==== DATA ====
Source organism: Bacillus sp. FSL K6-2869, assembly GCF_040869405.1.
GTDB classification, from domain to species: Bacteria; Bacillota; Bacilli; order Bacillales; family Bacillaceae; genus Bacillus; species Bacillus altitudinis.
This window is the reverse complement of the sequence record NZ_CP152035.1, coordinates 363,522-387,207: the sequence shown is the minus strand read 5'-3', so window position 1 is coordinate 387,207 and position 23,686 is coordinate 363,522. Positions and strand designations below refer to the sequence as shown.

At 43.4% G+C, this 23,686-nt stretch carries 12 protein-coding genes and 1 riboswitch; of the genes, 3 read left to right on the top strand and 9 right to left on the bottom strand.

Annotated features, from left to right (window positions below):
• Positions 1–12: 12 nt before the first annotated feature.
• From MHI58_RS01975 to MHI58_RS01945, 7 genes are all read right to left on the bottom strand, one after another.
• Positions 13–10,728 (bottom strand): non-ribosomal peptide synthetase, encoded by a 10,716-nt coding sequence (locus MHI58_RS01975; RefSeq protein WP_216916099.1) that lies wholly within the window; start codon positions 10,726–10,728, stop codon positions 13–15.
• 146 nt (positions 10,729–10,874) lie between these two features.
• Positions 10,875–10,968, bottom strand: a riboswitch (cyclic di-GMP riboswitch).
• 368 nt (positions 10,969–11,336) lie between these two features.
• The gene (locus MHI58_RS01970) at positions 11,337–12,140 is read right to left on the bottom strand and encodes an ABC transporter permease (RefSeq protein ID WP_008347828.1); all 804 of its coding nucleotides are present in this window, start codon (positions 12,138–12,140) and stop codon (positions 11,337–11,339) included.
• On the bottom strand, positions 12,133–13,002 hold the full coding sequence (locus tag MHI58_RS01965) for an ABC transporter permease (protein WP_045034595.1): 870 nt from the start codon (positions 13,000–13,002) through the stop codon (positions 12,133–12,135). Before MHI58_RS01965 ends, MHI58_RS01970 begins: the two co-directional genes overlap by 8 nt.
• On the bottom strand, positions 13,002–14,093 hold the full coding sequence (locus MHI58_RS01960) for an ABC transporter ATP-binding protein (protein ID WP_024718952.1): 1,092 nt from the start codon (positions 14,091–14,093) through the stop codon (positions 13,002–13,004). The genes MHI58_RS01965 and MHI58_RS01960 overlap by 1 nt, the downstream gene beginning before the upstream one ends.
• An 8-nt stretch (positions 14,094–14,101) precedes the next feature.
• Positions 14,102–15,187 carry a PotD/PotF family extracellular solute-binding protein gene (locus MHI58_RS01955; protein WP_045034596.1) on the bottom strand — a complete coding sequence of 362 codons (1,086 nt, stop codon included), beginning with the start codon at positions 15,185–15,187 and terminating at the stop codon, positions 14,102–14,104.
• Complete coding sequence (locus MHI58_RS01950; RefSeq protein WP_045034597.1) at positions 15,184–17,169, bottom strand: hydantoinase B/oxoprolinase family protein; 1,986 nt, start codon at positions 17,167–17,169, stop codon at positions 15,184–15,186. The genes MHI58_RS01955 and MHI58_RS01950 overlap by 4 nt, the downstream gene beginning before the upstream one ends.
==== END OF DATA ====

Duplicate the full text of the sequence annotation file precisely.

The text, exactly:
Source organism: Bacillus sp. FSL K6-2869, assembly GCF_040869405.1.
GTDB classification, from domain to species: Bacteria; Bacillota; Bacilli; order Bacillales; family Bacillaceae; genus Bacillus; species Bacillus altitudinis.
This window is the reverse complement of the sequence record NZ_CP152035.1, coordinates 363,522-387,207: the sequence shown is the minus strand read 5'-3', so window position 1 is coordinate 387,207 and position 23,686 is coordinate 363,522. Positions and strand designations below refer to the sequence as shown.

At 43.4% G+C, this 23,686-nt stretch carries 12 protein-coding genes and 1 riboswitch; of the genes, 3 read left to right on the top strand and 9 right to left on the bottom strand.

Annotated features, from left to right (window positions below):
• Positions 1–12: 12 nt before the first annotated feature.
• From MHI58_RS01975 to MHI58_RS01945, 7 genes are all read right to left on the bottom strand, one after another.
• Positions 13–10,728 (bottom strand): non-ribosomal peptide synthetase, encoded by a 10,716-nt coding sequence (locus MHI58_RS01975; RefSeq protein WP_216916099.1) that lies wholly within the window; start codon positions 10,726–10,728, stop codon positions 13–15.
• 146 nt (positions 10,729–10,874) lie between these two features.
• Positions 10,875–10,968, bottom strand: a riboswitch (cyclic di-GMP riboswitch).
• 368 nt (positions 10,969–11,336) lie between these two features.
• The gene (locus MHI58_RS01970) at positions 11,337–12,140 is read right to left on the bottom strand and encodes an ABC transporter permease (RefSeq protein ID WP_008347828.1); all 804 of its coding nucleotides are present in this window, start codon (positions 12,138–12,140) and stop codon (positions 11,337–11,339) included.
• On the bottom strand, positions 12,133–13,002 hold the full coding sequence (locus tag MHI58_RS01965) for an ABC transporter permease (protein WP_045034595.1): 870 nt from the start codon (positions 13,000–13,002) through the stop codon (positions 12,133–12,135). Before MHI58_RS01965 ends, MHI58_RS01970 begins: the two co-directional genes overlap by 8 nt.
• On the bottom strand, positions 13,002–14,093 hold the full coding sequence (locus MHI58_RS01960) for an ABC transporter ATP-binding protein (protein ID WP_024718952.1): 1,092 nt from the start codon (positions 14,091–14,093) through the stop codon (positions 13,002–13,004). The genes MHI58_RS01965 and MHI58_RS01960 overlap by 1 nt, the downstream gene beginning before the upstream one ends.
• An 8-nt stretch (positions 14,094–14,101) precedes the next feature.
• Positions 14,102–15,187 carry a PotD/PotF family extracellular solute-binding protein gene (locus MHI58_RS01955; protein WP_045034596.1) on the bottom strand — a complete coding sequence of 362 codons (1,086 nt, stop codon included), beginning with the start codon at positions 15,185–15,187 and terminating at the stop codon, positions 14,102–14,104.
• Complete coding sequence (locus MHI58_RS01950; RefSeq protein WP_045034597.1) at positions 15,184–17,169, bottom strand: hydantoinase B/oxoprolinase family protein; 1,986 nt, start codon at positions 17,167–17,169, stop codon at positions 15,184–15,186. The genes MHI58_RS01955 and MHI58_RS01950 overlap by 4 nt, the downstream gene beginning before the upstream one ends.